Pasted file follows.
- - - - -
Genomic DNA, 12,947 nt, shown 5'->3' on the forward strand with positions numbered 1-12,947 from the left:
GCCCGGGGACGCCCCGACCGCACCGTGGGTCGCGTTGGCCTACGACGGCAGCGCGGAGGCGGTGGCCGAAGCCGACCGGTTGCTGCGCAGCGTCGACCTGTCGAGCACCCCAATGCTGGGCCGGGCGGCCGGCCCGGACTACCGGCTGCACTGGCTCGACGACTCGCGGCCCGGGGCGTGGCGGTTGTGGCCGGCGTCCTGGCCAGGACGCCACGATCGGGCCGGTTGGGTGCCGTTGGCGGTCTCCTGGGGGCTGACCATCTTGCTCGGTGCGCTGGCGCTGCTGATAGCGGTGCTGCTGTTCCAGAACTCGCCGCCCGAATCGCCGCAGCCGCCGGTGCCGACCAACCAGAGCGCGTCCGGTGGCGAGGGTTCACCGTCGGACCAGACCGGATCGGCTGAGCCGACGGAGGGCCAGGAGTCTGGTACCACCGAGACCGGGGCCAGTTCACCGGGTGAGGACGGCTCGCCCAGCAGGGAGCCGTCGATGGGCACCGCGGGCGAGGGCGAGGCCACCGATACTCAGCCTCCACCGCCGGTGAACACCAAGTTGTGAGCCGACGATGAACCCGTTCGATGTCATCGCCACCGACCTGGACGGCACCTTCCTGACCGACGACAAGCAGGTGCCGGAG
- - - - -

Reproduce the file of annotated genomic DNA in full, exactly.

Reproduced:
Genomic DNA, 12,947 nt, shown 5'->3' on the forward strand with positions numbered 1-12,947 from the left:
GCCCGGGGACGCCCCGACCGCACCGTGGGTCGCGTTGGCCTACGACGGCAGCGCGGAGGCGGTGGCCGAAGCCGACCGGTTGCTGCGCAGCGTCGACCTGTCGAGCACCCCAATGCTGGGCCGGGCGGCCGGCCCGGACTACCGGCTGCACTGGCTCGACGACTCGCGGCCCGGGGCGTGGCGGTTGTGGCCGGCGTCCTGGCCAGGACGCCACGATCGGGCCGGTTGGGTGCCGTTGGCGGTCTCCTGGGGGCTGACCATCTTGCTCGGTGCGCTGGCGCTGCTGATAGCGGTGCTGCTGTTCCAGAACTCGCCGCCCGAATCGCCGCAGCCGCCGGTGCCGACCAACCAGAGCGCGTCCGGTGGCGAGGGTTCACCGTCGGACCAGACCGGATCGGCTGAGCCGACGGAGGGCCAGGAGTCTGGTACCACCGAGACCGGGGCCAGTTCACCGGGTGAGGACGGCTCGCCCAGCAGGGAGCCGTCGATGGGCACCGCGGGCGAGGGCGAGGCCACCGATACTCAGCCTCCACCGCCGGTGAACACCAAGTTGTGAGCCGACGATGAACCCGTTCGATGTCATCGCCACCGACCTGGACGGCACCTTCCTGACCGACGACAAGCAGGTGCCGGAG